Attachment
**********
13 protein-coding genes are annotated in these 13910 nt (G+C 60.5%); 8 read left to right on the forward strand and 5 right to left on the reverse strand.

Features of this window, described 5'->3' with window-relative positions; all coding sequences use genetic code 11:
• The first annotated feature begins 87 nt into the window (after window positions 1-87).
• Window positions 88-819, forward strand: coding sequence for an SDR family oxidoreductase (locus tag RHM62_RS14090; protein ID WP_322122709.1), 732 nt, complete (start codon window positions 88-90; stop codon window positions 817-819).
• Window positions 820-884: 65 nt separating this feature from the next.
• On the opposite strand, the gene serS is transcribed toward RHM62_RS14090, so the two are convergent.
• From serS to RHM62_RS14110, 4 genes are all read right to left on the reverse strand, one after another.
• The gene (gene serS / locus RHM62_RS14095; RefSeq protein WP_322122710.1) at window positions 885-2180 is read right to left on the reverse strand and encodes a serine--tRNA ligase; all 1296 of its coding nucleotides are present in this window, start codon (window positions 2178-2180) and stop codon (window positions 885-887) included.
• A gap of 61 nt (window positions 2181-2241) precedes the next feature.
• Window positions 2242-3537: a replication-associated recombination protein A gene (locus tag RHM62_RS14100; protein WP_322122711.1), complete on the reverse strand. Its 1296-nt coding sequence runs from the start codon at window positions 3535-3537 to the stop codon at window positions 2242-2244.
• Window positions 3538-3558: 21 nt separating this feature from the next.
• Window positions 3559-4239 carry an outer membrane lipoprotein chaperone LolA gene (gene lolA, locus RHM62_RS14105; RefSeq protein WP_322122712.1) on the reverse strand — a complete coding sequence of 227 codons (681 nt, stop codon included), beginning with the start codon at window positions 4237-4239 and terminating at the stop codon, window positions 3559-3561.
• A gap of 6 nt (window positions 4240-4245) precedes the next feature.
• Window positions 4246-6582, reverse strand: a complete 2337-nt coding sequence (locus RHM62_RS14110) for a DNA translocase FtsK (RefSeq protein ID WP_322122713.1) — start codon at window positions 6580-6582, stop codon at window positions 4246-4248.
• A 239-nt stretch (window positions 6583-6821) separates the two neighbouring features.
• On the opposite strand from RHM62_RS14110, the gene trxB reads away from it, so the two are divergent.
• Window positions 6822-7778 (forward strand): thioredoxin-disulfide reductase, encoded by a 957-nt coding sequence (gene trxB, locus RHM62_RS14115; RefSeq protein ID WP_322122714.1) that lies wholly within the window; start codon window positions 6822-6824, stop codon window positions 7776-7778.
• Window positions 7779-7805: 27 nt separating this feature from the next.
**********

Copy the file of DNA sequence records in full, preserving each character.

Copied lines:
13 protein-coding genes are annotated in these 13910 nt (G+C 60.5%); 8 read left to right on the forward strand and 5 right to left on the reverse strand.

Features of this window, described 5'->3' with window-relative positions; all coding sequences use genetic code 11:
• The first annotated feature begins 87 nt into the window (after window positions 1-87).
• Window positions 88-819, forward strand: coding sequence for an SDR family oxidoreductase (locus tag RHM62_RS14090; protein ID WP_322122709.1), 732 nt, complete (start codon window positions 88-90; stop codon window positions 817-819).
• Window positions 820-884: 65 nt separating this feature from the next.
• On the opposite strand, the gene serS is transcribed toward RHM62_RS14090, so the two are convergent.
• From serS to RHM62_RS14110, 4 genes are all read right to left on the reverse strand, one after another.
• The gene (gene serS / locus RHM62_RS14095; RefSeq protein WP_322122710.1) at window positions 885-2180 is read right to left on the reverse strand and encodes a serine--tRNA ligase; all 1296 of its coding nucleotides are present in this window, start codon (window positions 2178-2180) and stop codon (window positions 885-887) included.
• A gap of 61 nt (window positions 2181-2241) precedes the next feature.
• Window positions 2242-3537: a replication-associated recombination protein A gene (locus tag RHM62_RS14100; protein WP_322122711.1), complete on the reverse strand. Its 1296-nt coding sequence runs from the start codon at window positions 3535-3537 to the stop codon at window positions 2242-2244.
• Window positions 3538-3558: 21 nt separating this feature from the next.
• Window positions 3559-4239 carry an outer membrane lipoprotein chaperone LolA gene (gene lolA, locus RHM62_RS14105; RefSeq protein WP_322122712.1) on the reverse strand — a complete coding sequence of 227 codons (681 nt, stop codon included), beginning with the start codon at window positions 4237-4239 and terminating at the stop codon, window positions 3559-3561.
• A gap of 6 nt (window positions 4240-4245) precedes the next feature.
• Window positions 4246-6582, reverse strand: a complete 2337-nt coding sequence (locus RHM62_RS14110) for a DNA translocase FtsK (RefSeq protein ID WP_322122713.1) — start codon at window positions 6580-6582, stop codon at window positions 4246-4248.
• A 239-nt stretch (window positions 6583-6821) separates the two neighbouring features.
• On the opposite strand from RHM62_RS14110, the gene trxB reads away from it, so the two are divergent.
• Window positions 6822-7778 (forward strand): thioredoxin-disulfide reductase, encoded by a 957-nt coding sequence (gene trxB, locus RHM62_RS14115; RefSeq protein ID WP_322122714.1) that lies wholly within the window; start codon window positions 6822-6824, stop codon window positions 7776-7778.
• Window positions 7779-7805: 27 nt separating this feature from the next.